So is this article about DCU or sports commentators? I agree that the commentary is poor, but the US doesn't have anywhere near as many commentators who know the game as we do guys who know NFL or baseball. That said, what do you want from commentators anyway? In every sport I've seen, the home team's local color analysts and play-by-play dudes are always homers. I agreed with the stuff about DCU. I'm not a big Allsopp fan dispite him putting 2 away yesterday. I can't figure out where he disappears to most games for 20 minutes at a time. But there's chemistry between him and Najar (Najar and anyone who he can cross to the the box really) and that's a good thing.

  1. Ted Westervelt
    commented on: August 23, 2010 at 9:46 a.m.
    US Club Soccer needs DC United to capture old glory. Unfortunately an argument can be made that our cloistered first div, MLS, needs to fold them in order to rake in another franchise fee - lifeblood of the league. All because prissy supporters, and cost slashing MLS front office want a stadium that fits stunted popularity growth of leauge. As for commentators: Does Mario Batali write about Applebees?

  1. marc meijer
    commented on: August 23, 2010 at 11:14 a.m.
    Paul, Nearly every article of yours that I decided to read has been negative towards soccer or the people involved in it. This article goes so far as attacking the commentator of DCU. I have wondered if you are a former player speaking from experience, or just another Boob who watched soccer and decided to become an "Expert". It is disappointing that one of the issues this country has with the growth of soccer is writers like you. Tell me something positive about soccer in the US. I'm not looking for rainbows and pink candy gardens. You are speaking to a wide variety of readers, including, those new to the sport. Cynicism has its place for sure, but don't color their new found enthusiasm for this sport black.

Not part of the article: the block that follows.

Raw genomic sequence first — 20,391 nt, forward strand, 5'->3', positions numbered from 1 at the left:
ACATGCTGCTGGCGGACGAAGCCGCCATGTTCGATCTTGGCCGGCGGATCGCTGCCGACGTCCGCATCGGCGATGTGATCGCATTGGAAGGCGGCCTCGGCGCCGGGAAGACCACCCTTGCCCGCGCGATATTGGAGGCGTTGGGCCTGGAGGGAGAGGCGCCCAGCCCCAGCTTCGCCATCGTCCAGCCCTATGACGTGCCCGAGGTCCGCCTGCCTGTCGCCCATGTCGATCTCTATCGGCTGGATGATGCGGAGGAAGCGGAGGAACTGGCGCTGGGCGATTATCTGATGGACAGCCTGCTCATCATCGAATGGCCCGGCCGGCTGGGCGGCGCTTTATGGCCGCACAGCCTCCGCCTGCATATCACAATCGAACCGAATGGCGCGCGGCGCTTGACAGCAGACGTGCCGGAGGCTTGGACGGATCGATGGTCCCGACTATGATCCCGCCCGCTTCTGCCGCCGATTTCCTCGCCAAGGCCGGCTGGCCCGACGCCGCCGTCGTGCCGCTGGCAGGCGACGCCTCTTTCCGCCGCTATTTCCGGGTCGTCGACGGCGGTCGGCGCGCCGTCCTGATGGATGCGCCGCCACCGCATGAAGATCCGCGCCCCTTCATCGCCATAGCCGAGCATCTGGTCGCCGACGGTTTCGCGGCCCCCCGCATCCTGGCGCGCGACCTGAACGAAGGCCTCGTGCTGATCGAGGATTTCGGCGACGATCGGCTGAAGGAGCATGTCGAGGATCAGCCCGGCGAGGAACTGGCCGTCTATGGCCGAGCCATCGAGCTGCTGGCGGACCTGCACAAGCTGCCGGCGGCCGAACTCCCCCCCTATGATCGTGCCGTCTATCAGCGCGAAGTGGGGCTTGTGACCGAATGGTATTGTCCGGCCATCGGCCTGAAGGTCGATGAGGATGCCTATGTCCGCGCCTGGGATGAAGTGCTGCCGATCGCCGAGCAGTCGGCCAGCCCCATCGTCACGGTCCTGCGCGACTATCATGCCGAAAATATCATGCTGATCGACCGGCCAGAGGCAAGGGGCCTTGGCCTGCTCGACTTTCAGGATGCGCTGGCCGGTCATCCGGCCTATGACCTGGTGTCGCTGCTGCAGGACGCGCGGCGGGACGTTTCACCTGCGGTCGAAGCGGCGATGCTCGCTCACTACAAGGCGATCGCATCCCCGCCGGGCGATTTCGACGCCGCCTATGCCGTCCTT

1. Ric Fonseca
    commented on: August 23, 2010 at 12:08 p.m.
    Marc Meijer: The principal role of a commentator is to - obviously - offer commentary on what he/she sees, whether politics, sports, or the man on the moon. Thus, Paul is within his right to offer commentary on the various and many games he sees, as he has also riddled the EPL, La Liga, La Primera de Mexico with his at times acerbic barbs. The US should not and is not off limits, because if he were to be the "rah-rah-sisboom-ba" cherrleader for US Soccer (as a whole NOT the parent body) he'd be then accused of being exactly what he deries Rongen in doing, being a yes man. So I agree with his comments on Rongen; DC Utd has slipped too much, and it because of the likes of Rongen, who as he says, is a "company man for US Soccer," that he -Rongen has always known which side his bread is buttered, so he does espouse his not-so-dyed in the wool colors of DC Utd.

  1. I w Nowozeniuk
    commented on: August 23, 2010 at 12:44 p.m.
    Commentators...every single professional sport on TV has a bunch of chit-chatters...why do we have two commentators behind the mike having a no-substance conversation. These motormouths have replaced icons like Vince Scully, Jack Whittacker, Red Barber et al who gave the respected game breathing room, while the new generation suffocates the competition to the nth degree. I've listened to many MLS commentators (ex-MLS players in particular) and except for a few of them, they are winded and perform a disservice to futbol and agony to the viewer...as for Santino Quaranta, his biggest fault is decision-making; he's a split second late or early in most cases, which places him in a pool of MLS mediocrity.